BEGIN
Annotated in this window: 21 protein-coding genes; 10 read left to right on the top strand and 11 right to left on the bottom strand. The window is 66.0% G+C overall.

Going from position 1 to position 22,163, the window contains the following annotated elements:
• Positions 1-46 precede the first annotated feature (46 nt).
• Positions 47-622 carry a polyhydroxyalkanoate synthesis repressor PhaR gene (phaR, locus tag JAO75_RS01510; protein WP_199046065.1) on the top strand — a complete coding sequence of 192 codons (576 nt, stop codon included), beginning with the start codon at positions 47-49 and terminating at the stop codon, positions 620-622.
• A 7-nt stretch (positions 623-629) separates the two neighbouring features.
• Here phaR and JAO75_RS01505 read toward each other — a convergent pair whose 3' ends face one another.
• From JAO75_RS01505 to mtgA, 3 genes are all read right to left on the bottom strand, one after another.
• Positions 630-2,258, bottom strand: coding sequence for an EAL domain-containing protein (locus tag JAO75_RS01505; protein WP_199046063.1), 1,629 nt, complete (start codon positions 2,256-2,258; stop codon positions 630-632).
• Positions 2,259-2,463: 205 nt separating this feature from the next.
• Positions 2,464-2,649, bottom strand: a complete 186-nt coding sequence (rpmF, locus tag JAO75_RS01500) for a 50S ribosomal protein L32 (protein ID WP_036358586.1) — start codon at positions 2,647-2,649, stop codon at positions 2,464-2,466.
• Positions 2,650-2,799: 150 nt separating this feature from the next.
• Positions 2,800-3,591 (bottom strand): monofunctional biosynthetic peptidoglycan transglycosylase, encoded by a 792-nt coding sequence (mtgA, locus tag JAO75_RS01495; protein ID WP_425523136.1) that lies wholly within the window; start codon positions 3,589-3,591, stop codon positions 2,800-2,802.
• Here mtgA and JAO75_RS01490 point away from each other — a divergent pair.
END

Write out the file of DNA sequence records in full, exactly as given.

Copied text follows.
Annotated in this window: 21 protein-coding genes; 10 read left to right on the top strand and 11 right to left on the bottom strand. The window is 66.0% G+C overall.

Going from position 1 to position 22,163, the window contains the following annotated elements:
• Positions 1-46 precede the first annotated feature (46 nt).
• Positions 47-622 carry a polyhydroxyalkanoate synthesis repressor PhaR gene (phaR, locus tag JAO75_RS01510; protein WP_199046065.1) on the top strand — a complete coding sequence of 192 codons (576 nt, stop codon included), beginning with the start codon at positions 47-49 and terminating at the stop codon, positions 620-622.
• A 7-nt stretch (positions 623-629) separates the two neighbouring features.
• Here phaR and JAO75_RS01505 read toward each other — a convergent pair whose 3' ends face one another.
• From JAO75_RS01505 to mtgA, 3 genes are all read right to left on the bottom strand, one after another.
• Positions 630-2,258, bottom strand: coding sequence for an EAL domain-containing protein (locus tag JAO75_RS01505; protein WP_199046063.1), 1,629 nt, complete (start codon positions 2,256-2,258; stop codon positions 630-632).
• Positions 2,259-2,463: 205 nt separating this feature from the next.
• Positions 2,464-2,649, bottom strand: a complete 186-nt coding sequence (rpmF, locus tag JAO75_RS01500) for a 50S ribosomal protein L32 (protein ID WP_036358586.1) — start codon at positions 2,647-2,649, stop codon at positions 2,464-2,466.
• Positions 2,650-2,799: 150 nt separating this feature from the next.
• Positions 2,800-3,591 (bottom strand): monofunctional biosynthetic peptidoglycan transglycosylase, encoded by a 792-nt coding sequence (mtgA, locus tag JAO75_RS01495; protein ID WP_425523136.1) that lies wholly within the window; start codon positions 3,589-3,591, stop codon positions 2,800-2,802.
• Here mtgA and JAO75_RS01490 point away from each other — a divergent pair.